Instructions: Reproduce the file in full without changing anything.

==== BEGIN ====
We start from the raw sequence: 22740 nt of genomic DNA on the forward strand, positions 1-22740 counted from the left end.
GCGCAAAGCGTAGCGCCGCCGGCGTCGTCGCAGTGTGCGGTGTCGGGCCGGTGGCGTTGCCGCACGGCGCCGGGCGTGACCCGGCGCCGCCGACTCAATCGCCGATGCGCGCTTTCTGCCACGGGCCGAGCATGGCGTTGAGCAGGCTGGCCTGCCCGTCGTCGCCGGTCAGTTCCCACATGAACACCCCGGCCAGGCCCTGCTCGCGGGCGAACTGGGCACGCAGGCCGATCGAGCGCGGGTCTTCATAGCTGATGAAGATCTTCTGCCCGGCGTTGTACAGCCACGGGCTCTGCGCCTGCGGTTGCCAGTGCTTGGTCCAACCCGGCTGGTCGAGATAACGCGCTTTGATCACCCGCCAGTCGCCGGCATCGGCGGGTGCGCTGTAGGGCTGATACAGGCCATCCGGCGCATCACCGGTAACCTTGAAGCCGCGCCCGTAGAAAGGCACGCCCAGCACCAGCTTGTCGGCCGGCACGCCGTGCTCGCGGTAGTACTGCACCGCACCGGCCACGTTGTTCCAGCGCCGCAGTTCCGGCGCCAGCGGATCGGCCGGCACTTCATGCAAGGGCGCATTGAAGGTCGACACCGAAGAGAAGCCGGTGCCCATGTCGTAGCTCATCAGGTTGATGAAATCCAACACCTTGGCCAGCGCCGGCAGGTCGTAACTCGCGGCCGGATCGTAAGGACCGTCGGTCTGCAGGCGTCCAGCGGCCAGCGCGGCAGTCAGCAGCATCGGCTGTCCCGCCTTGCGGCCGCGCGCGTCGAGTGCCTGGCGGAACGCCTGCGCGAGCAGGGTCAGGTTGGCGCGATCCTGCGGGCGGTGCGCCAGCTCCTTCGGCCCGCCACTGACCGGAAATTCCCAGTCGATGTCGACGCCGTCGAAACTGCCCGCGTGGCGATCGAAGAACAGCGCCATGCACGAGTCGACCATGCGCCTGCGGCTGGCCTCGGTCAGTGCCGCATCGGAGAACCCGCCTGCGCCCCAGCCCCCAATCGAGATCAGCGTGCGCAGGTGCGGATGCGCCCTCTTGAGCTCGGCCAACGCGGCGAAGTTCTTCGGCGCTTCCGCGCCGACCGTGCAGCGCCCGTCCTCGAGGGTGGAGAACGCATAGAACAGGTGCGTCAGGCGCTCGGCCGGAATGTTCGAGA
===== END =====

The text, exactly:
We start from the raw sequence: 22740 nt of genomic DNA on the forward strand, positions 1-22740 counted from the left end.
GCGCAAAGCGTAGCGCCGCCGGCGTCGTCGCAGTGTGCGGTGTCGGGCCGGTGGCGTTGCCGCACGGCGCCGGGCGTGACCCGGCGCCGCCGACTCAATCGCCGATGCGCGCTTTCTGCCACGGGCCGAGCATGGCGTTGAGCAGGCTGGCCTGCCCGTCGTCGCCGGTCAGTTCCCACATGAACACCCCGGCCAGGCCCTGCTCGCGGGCGAACTGGGCACGCAGGCCGATCGAGCGCGGGTCTTCATAGCTGATGAAGATCTTCTGCCCGGCGTTGTACAGCCACGGGCTCTGCGCCTGCGGTTGCCAGTGCTTGGTCCAACCCGGCTGGTCGAGATAACGCGCTTTGATCACCCGCCAGTCGCCGGCATCGGCGGGTGCGCTGTAGGGCTGATACAGGCCATCCGGCGCATCACCGGTAACCTTGAAGCCGCGCCCGTAGAAAGGCACGCCCAGCACCAGCTTGTCGGCCGGCACGCCGTGCTCGCGGTAGTACTGCACCGCACCGGCCACGTTGTTCCAGCGCCGCAGTTCCGGCGCCAGCGGATCGGCCGGCACTTCATGCAAGGGCGCATTGAAGGTCGACACCGAAGAGAAGCCGGTGCCCATGTCGTAGCTCATCAGGTTGATGAAATCCAACACCTTGGCCAGCGCCGGCAGGTCGTAACTCGCGGCCGGATCGTAAGGACCGTCGGTCTGCAGGCGTCCAGCGGCCAGCGCGGCAGTCAGCAGCATCGGCTGTCCCGCCTTGCGGCCGCGCGCGTCGAGTGCCTGGCGGAACGCCTGCGCGAGCAGGGTCAGGTTGGCGCGATCCTGCGGGCGGTGCGCCAGCTCCTTCGGCCCGCCACTGACCGGAAATTCCCAGTCGATGTCGACGCCGTCGAAACTGCCCGCGTGGCGATCGAAGAACAGCGCCATGCACGAGTCGACCATGCGCCTGCGGCTGGCCTCGGTCAGTGCCGCATCGGAGAACCCGCCTGCGCCCCAGCCCCCAATCGAGATCAGCGTGCGCAGGTGCGGATGCGCCCTCTTGAGCTCGGCCAACGCGGCGAAGTTCTTCGGCGCTTCCGCGCCGACCGTGCAGCGCCCGTCCTCGAGGGTGGAGAACGCATAGAACAGGTGCGTCAGGCGCTCGGCCGGAATGTTCGAGA